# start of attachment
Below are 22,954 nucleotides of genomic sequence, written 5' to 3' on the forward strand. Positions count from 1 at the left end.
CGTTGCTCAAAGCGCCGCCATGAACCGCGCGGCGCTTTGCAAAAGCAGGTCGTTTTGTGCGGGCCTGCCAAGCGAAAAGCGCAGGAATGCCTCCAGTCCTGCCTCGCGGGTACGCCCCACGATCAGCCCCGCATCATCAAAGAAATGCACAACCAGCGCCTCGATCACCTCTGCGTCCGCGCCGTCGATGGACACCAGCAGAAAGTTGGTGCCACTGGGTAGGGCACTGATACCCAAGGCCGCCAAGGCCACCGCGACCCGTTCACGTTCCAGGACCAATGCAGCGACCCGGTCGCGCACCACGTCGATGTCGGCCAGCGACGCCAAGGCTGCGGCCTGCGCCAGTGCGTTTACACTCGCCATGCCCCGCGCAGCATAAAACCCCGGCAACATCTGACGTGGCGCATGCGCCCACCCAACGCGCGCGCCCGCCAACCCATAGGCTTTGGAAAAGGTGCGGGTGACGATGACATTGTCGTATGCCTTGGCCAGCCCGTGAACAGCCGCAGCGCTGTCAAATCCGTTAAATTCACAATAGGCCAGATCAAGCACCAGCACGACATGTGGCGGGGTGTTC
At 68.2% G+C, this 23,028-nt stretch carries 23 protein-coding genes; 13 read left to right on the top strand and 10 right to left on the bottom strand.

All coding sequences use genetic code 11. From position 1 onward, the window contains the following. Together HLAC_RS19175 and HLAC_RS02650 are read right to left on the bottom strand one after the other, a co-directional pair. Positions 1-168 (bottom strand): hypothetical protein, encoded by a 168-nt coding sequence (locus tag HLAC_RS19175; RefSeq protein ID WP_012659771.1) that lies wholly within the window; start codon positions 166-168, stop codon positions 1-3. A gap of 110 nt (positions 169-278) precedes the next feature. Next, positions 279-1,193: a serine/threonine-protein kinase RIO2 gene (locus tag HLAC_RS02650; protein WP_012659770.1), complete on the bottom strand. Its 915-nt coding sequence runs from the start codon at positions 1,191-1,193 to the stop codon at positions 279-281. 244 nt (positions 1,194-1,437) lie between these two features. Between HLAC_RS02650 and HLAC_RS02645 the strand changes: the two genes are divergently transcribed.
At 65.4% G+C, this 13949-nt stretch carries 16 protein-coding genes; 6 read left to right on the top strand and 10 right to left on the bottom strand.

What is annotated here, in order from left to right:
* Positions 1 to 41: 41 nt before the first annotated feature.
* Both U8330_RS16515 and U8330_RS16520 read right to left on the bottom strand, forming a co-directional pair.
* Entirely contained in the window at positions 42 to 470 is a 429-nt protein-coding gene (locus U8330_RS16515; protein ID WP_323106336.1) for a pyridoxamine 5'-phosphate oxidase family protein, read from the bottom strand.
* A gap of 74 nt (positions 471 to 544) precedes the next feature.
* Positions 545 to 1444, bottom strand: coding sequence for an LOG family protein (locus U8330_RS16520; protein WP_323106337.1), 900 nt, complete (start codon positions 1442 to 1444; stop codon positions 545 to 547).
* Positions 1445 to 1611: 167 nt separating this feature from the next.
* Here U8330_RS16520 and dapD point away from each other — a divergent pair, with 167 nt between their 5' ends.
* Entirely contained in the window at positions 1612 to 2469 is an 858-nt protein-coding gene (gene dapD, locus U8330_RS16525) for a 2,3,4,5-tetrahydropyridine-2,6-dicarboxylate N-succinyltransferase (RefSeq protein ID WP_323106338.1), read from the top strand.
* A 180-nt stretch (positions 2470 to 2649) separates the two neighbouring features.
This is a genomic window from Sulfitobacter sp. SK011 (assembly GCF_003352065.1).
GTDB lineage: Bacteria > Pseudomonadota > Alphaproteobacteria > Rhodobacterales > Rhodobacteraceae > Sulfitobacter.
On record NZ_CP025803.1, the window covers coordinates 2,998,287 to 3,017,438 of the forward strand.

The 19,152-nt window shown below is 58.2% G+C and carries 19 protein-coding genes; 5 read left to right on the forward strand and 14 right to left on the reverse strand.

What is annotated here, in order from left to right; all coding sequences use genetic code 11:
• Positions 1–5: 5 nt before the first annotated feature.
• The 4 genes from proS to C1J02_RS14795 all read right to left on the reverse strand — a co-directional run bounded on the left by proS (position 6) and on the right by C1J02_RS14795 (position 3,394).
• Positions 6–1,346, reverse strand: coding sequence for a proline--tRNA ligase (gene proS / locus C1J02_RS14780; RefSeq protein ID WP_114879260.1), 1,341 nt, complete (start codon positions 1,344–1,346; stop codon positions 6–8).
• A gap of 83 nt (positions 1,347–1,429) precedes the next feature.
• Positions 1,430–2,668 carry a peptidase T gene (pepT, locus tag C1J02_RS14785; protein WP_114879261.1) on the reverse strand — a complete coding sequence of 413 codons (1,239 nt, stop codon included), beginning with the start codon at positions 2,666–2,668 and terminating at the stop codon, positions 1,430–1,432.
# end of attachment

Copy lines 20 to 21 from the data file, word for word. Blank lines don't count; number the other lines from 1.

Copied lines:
What is annotated here, in order from left to right; all coding sequences use genetic code 11:
• Positions 1–5: 5 nt before the first annotated feature.